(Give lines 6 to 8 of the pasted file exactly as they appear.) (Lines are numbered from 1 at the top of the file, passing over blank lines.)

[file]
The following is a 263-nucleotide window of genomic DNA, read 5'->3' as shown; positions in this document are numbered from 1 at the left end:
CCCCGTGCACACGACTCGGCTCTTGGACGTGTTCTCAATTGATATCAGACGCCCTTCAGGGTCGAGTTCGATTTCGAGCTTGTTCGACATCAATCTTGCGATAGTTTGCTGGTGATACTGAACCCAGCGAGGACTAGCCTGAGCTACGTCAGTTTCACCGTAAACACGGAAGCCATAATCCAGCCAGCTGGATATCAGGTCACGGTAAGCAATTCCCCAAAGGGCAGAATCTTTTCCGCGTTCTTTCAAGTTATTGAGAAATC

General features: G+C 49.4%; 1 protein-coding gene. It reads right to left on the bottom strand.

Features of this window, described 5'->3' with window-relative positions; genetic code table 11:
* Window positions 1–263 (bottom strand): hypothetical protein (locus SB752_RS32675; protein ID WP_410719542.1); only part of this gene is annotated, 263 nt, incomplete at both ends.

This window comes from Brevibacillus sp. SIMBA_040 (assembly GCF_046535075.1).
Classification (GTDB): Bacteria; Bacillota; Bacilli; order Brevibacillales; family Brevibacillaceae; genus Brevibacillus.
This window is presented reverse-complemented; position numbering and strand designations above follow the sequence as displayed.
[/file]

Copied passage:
This window comes from Brevibacillus sp. SIMBA_040 (assembly GCF_046535075.1).
Classification (GTDB): Bacteria; Bacillota; Bacilli; order Brevibacillales; family Brevibacillaceae; genus Brevibacillus.
This window is presented reverse-complemented; position numbering and strand designations above follow the sequence as displayed.